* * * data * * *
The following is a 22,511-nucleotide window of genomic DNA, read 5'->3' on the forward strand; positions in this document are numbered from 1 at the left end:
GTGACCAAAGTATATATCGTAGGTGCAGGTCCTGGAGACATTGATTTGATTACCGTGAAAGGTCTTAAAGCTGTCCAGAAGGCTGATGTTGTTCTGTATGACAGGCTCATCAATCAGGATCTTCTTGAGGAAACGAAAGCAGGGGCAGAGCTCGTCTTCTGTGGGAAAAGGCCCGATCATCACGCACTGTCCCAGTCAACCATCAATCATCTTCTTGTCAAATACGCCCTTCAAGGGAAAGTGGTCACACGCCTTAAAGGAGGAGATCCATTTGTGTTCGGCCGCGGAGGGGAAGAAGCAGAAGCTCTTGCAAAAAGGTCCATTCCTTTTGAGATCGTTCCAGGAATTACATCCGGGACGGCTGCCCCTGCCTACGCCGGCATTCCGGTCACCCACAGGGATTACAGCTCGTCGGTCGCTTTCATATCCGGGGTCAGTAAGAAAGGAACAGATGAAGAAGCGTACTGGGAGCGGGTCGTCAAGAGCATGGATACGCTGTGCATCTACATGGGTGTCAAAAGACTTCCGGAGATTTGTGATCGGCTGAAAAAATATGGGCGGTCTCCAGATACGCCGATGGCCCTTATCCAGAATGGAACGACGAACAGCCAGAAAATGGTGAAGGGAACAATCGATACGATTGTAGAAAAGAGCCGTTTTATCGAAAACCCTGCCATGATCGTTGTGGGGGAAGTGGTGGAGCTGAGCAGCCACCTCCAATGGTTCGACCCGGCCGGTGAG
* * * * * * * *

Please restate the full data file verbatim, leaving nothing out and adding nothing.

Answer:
The following is a 22,511-nucleotide window of genomic DNA, read 5'->3' on the forward strand; positions in this document are numbered from 1 at the left end:
GTGACCAAAGTATATATCGTAGGTGCAGGTCCTGGAGACATTGATTTGATTACCGTGAAAGGTCTTAAAGCTGTCCAGAAGGCTGATGTTGTTCTGTATGACAGGCTCATCAATCAGGATCTTCTTGAGGAAACGAAAGCAGGGGCAGAGCTCGTCTTCTGTGGGAAAAGGCCCGATCATCACGCACTGTCCCAGTCAACCATCAATCATCTTCTTGTCAAATACGCCCTTCAAGGGAAAGTGGTCACACGCCTTAAAGGAGGAGATCCATTTGTGTTCGGCCGCGGAGGGGAAGAAGCAGAAGCTCTTGCAAAAAGGTCCATTCCTTTTGAGATCGTTCCAGGAATTACATCCGGGACGGCTGCCCCTGCCTACGCCGGCATTCCGGTCACCCACAGGGATTACAGCTCGTCGGTCGCTTTCATATCCGGGGTCAGTAAGAAAGGAACAGATGAAGAAGCGTACTGGGAGCGGGTCGTCAAGAGCATGGATACGCTGTGCATCTACATGGGTGTCAAAAGACTTCCGGAGATTTGTGATCGGCTGAAAAAATATGGGCGGTCTCCAGATACGCCGATGGCCCTTATCCAGAATGGAACGACGAACAGCCAGAAAATGGTGAAGGGAACAATCGATACGATTGTAGAAAAGAGCCGTTTTATCGAAAACCCTGCCATGATCGTTGTGGGGGAAGTGGTGGAGCTGAGCAGCCACCTCCAATGGTTCGACCCGGCCGGTGAG